4. Mickey says:

    I would like to make my own muesli: are instant oats low G.I.? Anyone have a recipe?
    Thanks,
    Mickey.

    • Laura says:

      Hi Mickey, I think i can help you with this one. A basic rule with GI is that the more processed and broken down something is the higher the GI is likely to be so instant oats have a much higher GI than traditional rolled oats.
      As for a recipe the possibilities are endless really so I would suggest that you get a large container and fill it about 2/3 full with oats (or a combination of oats and another cereal such as bran sticks or flakes) and then mix in a selection of chopped nuts (e.g. hazelnuts, brazils, flaked almonds) and dried fruit (e.g. raisins, sultanas, apricots, apple, dates). You could also add some seeds if you like or for a tropical feel some banana chips and coconut. Just be aware that the sweeter fruits will bump up the GI (prunes, apricots and apple are much lower than raisins and dates).
      For a really tasty recipe check out Claire’s Bircher Muesli here

  5. Adam says:

    What about Special K original?

    According to a website it is a low gi cereal with a score of 54.

  6. Laura says:

    This website http://www.glycemicindex.com/ has a really comprehensive database of GI values. It states that Australian Special K has a GI of 54 but the USA version is 69 and French 84! I’m not sure if UK Special K has been tested so I guess it could be anywhere between 54 and 84.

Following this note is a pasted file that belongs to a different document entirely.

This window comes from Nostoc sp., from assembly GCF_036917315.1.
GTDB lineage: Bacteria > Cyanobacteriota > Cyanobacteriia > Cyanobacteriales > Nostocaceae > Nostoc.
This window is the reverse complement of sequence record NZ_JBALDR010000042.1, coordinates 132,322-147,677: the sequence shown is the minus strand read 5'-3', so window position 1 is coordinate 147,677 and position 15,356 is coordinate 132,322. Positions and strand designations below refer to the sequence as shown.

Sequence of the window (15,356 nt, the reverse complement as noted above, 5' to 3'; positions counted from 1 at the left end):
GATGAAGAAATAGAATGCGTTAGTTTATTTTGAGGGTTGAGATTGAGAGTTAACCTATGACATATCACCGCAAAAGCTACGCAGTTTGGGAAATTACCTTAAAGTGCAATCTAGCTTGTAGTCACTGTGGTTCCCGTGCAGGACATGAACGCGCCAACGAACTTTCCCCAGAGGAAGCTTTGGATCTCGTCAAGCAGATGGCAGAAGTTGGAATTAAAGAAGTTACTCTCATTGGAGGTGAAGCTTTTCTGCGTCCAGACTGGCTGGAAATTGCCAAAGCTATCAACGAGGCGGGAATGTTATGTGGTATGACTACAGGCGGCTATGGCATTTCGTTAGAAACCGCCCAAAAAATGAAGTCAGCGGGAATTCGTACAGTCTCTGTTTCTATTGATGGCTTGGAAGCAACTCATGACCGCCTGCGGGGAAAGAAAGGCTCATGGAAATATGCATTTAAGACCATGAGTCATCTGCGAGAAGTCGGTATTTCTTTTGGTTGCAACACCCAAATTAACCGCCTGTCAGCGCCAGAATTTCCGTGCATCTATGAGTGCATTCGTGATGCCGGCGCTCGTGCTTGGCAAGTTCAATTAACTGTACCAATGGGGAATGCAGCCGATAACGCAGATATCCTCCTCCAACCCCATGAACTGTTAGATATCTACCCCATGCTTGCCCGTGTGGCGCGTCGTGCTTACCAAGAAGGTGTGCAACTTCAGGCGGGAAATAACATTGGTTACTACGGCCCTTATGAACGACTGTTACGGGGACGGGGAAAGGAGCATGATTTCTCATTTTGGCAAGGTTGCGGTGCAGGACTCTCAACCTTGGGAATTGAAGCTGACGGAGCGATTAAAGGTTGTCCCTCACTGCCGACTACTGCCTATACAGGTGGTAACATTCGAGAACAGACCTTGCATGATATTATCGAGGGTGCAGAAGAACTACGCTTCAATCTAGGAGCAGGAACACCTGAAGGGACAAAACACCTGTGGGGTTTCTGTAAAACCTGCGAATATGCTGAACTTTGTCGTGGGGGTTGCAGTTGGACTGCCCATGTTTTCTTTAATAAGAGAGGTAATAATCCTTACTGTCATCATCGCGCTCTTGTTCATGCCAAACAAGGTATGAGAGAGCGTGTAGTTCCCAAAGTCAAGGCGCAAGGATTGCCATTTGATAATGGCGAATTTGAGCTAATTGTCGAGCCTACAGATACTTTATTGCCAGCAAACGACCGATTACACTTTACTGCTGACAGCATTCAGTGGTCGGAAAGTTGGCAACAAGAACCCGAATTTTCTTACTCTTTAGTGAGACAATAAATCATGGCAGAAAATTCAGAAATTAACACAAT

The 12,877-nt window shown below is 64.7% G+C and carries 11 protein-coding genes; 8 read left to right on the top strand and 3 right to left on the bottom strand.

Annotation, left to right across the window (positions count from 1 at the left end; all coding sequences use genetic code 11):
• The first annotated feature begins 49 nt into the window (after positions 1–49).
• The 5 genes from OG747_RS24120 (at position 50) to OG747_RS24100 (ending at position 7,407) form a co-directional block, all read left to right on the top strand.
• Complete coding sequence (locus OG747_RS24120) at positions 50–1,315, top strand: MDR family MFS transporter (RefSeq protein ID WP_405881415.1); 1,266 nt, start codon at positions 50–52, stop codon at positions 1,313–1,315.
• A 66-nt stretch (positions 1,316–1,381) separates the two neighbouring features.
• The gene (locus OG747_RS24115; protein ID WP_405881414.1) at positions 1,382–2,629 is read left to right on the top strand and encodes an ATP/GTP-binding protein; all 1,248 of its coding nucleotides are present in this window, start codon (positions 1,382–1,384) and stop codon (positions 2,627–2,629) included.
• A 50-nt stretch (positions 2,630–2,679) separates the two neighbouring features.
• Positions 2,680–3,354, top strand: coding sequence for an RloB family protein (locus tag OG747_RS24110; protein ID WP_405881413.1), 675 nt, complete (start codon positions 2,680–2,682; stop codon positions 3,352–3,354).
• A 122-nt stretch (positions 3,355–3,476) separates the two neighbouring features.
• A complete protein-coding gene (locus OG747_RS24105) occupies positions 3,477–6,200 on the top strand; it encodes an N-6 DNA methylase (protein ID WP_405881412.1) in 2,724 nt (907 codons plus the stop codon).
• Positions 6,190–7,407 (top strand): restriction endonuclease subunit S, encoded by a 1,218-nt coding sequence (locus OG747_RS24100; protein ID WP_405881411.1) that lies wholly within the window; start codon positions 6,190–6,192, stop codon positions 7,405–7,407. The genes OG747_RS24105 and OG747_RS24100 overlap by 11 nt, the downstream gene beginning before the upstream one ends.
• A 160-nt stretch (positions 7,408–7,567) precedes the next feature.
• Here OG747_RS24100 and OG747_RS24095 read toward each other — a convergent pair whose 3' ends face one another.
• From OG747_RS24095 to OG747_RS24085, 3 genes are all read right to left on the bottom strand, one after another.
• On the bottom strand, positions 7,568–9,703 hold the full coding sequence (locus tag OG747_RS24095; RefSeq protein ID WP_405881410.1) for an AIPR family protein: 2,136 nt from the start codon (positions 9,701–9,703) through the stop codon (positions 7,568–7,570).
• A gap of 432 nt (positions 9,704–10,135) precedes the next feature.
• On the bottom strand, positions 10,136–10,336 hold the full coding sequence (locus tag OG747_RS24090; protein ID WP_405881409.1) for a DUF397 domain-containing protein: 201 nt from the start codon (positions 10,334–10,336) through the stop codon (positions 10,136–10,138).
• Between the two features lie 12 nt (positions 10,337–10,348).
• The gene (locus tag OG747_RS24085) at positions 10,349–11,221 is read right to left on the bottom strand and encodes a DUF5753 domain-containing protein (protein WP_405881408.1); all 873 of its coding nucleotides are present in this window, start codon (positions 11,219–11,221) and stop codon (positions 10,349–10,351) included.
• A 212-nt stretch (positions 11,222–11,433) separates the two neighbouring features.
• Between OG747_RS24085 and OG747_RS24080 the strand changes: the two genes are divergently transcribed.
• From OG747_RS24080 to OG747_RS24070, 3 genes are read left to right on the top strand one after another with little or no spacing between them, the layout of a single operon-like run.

7. Amie says:

    Grapenuts are a lovely low gi cereal!

  8. Kez says:

    I looked for long for a Low GI muesli and finally found a recipe. I now make my own and have had it approved by a dietician. It has GI of 4.5 per 45g and a GL of 4.8. I love and enjoy it with fat free yoghurt and low GI fruits.

  9. Kristen says:

    Thank you so much for this post. I’ve just today decided to start following a low GI plan as i’m worried about type 2 diabetes. This was a great help in planning my shop.

  10. Hayley says:

    I am confused because Jordan’s nut and seed is 19.9g of sugar per 100g and so is high content – I always get a sugar slump after eating it, but the brazil nuts are lovely.

  11. Han says:

    Rude Health no flamin raisins muesli: 3.2g sugars, 9.7g fibre.
    Sharpham Park Spelt farmhouse granola: 7.8g sugars, 9.2g fibre. All per 100g.
    Both available at Waitrose and are v tasty.

  12. Pauline says:

    Just contacted Jordans to find out the GI on their muesli products, I was amazed to be told they don’t know.
    Needless to say I won’t be buying their products in a hurry.

  13. Jules says:

    Rude Health Honey Nut Granola is good. Has a far better Gi than Jordans! Per 100g it has 11g Protein, 7g Fibre and 14g Sugars (uses Honey and Date Syrup, which are MUCH healthier than the ubiquitous and extremely unhealthy corn/fructose/glucose syrup types of sugars, which many other Granolas use, including Jordans!). I spent weeks looking in every supermarket and health-food shop for the best Gi Granola or crunchy cereal, and Rude Health came out as clear winner.